Firm grip on round rod in vise without scarring

I need to thread some aluminum rod. The mini lathe is really not up to the
task. I threaded some with it the other day just to prove I could, but
anything I can do with a die will be a lot faster to just do by hand. I was
thinking of taking a block of aluminum and drilling a hole the diameter of
the rod for a snug slip fit. Then mill a groove/slot in the side of the
block to the drilled hole. Slide in the rod, and put the whole thing in the
bench vise. Any problem with that scenario? I keep plywood blocks cut to
fit the vise, but they don't always get a good enough grip on rod stock.

Reply to
Bob La Londe
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Clamp two bits of wood together, drill a hole slightly smaller that the rod at the junction of the two bits of wood.
Throw this in the bench vice with the rod in the hole provided, I'd think that'd hold the bar no problems. Then again I am a bit rough sometimes.....
Reply to
Dennis
Improvement on that:
Clamp two blocks of steel, aluminum or very hard wood together *with a piece of cardboard between them*. (cereal box, not corrugated) Then drill a hole down through the cardboard *the same size* as your round workpiece. Same size hole gives you good surface contact for maximum grip. Undersized hole is likely to mar your Al rod. Cardboard assures the blocks will grab the workpiece before they hit each other.
If you want to get fancy, use two pieces of 1"x2" steel/Al stock on edge, drill several sizes of holes (who knows what size you'll need next time) and put in a couple of guide pins between the blocks so they hang together as a unit with the half-holes aligned. Add flanges at the top so the dingus hangs in your vise and you don't need 3 hands to position tool and workpiece and close vise. Good for heading up ad hoc rivets from round stock, too.
Reply to
Mike Spencer
Line them with thick buffalo hide leather. And if you do the same diameter often, make half-round vise liners instead of the vees. They'll grip more area at a time.
-- Fear not those who argue but those who dodge. -- Marie Ebner von Eschenbach
Reply to
Larry Jaques
Bore a hole the same size as the rod in a block of Aluminum. Sawcut through the center, either all the way through, so you have 2 pieces, or just a slot to allow it to squeeze the rod. Bob will then be your father's brother.
I've also split a suitable nut from a corner of the hex with a hacksaw when I needed something to clamp a threaded piece in the vise. It clamps well and doesn't damage the threads.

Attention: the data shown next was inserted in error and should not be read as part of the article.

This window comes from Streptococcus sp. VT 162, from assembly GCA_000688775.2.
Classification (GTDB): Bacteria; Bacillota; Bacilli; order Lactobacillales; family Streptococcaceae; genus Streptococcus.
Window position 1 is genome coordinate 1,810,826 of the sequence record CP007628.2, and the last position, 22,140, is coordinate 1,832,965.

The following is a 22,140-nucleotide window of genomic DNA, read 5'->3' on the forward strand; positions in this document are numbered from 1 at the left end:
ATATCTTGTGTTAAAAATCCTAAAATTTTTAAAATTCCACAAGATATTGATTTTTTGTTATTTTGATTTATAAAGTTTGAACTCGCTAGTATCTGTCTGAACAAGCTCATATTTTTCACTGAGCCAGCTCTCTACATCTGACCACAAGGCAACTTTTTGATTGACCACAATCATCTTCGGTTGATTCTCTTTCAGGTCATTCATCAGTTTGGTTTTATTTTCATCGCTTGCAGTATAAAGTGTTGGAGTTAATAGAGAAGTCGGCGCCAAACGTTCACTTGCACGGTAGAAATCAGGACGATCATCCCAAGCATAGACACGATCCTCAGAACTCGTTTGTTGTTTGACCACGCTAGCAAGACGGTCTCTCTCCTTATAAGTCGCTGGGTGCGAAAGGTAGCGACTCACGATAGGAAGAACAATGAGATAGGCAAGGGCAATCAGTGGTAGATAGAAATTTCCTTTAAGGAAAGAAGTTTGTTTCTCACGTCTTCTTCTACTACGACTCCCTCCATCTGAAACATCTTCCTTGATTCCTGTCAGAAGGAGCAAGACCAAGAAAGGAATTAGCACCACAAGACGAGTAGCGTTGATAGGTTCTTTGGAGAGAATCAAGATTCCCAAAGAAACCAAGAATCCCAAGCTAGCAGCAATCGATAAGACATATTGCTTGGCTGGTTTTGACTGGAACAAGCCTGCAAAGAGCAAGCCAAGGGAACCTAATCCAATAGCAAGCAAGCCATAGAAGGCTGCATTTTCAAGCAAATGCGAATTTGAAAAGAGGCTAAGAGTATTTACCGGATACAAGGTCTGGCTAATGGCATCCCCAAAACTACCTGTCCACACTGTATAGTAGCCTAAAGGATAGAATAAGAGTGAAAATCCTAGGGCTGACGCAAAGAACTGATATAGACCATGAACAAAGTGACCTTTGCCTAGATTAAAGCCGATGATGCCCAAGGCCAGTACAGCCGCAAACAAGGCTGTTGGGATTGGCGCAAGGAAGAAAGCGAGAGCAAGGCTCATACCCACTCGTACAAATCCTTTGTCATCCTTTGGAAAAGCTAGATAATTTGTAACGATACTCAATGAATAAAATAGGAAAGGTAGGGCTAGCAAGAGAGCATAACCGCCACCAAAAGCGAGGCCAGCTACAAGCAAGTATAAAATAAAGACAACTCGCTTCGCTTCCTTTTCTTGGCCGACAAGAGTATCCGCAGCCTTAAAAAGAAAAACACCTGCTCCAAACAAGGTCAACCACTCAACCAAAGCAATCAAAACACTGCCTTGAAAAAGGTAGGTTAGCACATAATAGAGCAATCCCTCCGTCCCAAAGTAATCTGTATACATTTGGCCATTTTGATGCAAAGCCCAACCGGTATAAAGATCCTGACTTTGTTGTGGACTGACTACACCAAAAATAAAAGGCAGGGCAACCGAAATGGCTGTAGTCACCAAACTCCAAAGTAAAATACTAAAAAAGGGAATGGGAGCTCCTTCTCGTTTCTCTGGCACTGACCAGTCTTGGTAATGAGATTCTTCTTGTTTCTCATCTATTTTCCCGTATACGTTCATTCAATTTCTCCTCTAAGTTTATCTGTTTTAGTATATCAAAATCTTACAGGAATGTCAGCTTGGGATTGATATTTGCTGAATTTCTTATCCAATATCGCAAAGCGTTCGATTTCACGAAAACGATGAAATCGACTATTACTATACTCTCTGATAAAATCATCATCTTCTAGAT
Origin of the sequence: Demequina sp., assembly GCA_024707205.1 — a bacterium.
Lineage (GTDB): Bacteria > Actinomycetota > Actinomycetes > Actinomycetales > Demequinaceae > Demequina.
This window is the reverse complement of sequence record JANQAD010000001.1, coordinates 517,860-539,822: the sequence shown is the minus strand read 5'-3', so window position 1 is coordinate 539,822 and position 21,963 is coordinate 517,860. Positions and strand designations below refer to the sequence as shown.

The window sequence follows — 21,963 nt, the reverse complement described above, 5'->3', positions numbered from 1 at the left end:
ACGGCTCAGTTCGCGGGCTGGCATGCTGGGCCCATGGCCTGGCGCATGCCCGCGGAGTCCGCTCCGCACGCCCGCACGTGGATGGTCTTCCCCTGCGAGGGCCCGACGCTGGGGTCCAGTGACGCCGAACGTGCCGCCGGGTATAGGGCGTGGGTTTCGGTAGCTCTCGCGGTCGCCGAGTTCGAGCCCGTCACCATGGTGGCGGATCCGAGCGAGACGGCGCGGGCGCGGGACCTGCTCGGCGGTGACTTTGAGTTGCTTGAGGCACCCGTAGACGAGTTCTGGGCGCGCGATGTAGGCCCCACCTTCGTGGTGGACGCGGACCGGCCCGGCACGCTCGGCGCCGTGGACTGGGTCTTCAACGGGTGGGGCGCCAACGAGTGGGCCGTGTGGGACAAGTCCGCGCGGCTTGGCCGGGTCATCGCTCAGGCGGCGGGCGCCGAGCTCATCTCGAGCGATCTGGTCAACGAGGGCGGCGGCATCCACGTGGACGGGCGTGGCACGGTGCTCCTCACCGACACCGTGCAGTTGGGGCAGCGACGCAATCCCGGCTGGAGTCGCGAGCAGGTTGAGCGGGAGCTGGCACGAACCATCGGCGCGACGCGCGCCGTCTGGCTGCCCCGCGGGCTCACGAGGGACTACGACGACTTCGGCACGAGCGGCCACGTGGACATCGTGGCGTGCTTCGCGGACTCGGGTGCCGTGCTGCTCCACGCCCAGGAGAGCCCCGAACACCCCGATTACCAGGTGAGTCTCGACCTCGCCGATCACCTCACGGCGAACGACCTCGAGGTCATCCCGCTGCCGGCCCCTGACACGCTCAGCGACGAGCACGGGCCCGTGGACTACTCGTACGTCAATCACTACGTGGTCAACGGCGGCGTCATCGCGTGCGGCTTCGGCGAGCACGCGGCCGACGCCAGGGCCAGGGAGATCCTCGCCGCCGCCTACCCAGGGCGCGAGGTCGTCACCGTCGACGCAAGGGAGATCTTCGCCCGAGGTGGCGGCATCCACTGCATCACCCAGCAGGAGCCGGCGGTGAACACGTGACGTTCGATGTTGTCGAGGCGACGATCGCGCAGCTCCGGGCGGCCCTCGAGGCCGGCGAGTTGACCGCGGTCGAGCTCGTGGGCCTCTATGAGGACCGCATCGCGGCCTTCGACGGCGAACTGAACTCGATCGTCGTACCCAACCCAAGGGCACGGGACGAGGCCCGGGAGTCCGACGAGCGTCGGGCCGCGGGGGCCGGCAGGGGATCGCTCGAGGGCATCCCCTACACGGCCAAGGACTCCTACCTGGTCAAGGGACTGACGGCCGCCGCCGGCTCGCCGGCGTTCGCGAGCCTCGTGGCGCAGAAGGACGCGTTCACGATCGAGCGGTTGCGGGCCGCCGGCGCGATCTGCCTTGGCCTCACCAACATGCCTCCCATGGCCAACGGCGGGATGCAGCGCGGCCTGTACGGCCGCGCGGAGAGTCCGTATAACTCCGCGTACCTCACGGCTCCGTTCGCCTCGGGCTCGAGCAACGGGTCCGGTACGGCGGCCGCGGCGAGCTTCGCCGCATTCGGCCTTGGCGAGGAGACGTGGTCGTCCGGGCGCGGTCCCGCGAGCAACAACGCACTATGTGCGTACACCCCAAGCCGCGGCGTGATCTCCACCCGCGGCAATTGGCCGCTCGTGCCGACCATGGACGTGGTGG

Pete
Reply to
Pete Snell
Tap with a die on your lathe, unpowered. Use the tailstock to locate the die perpendicular to the work, use the chuck to hold the work, don't ever turn the motor on.
Works a treat, and you don't have to waste time eyeballing the thing to get the die perpendicular, nor do you waste work due to impatience with same.
Reply to
Tim
So, don't you want to chuck the rod in your battery drill/driver and aim it at your die, with the die held in the vise? A pin vise, or a three-jaw chuck, is intended to hold a cylinder, might not need any softjaw construction on your part.
Reply to
whit3rd
May I suggest that the block be some other metal than aluminum. Working the same metal with two surfaces together can result in galling (pressure welding and pull out transferring metal from one side to another, resulting in a pitted and rough pair of surfaces.
Of course -- aluminum threads better with a thread rolling die, but that will need something larger and more powerful than your mini lathe. The rolled threads are smoother and stronger.
Good Luck, DoN.
Reply to
DoN. Nichols
Isn't that only going to happen if it slips?

Reply to
Bob La Londe
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Actually -- one of the primary places where it happens is two aluminum gears meshing with significant torque applied. The teeth should (if properly shaped) only roll on each other, not slip (or very minimal slip). Yet the cycle of pressure causes the galling.
Stainless steel against stainless steel does the same. That is why you will normally see dissimilar metals used for gears in contact with each other. Aluminum, brass/bronze, steel, stainless steel -- all depending on what is needed.
Enjoy, DoN.
Reply to
DoN. Nichols
Try applying some powdered rosin:
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Oak blocks cut from old pallets etc work well.
jsw
Reply to
Jim Wilkins

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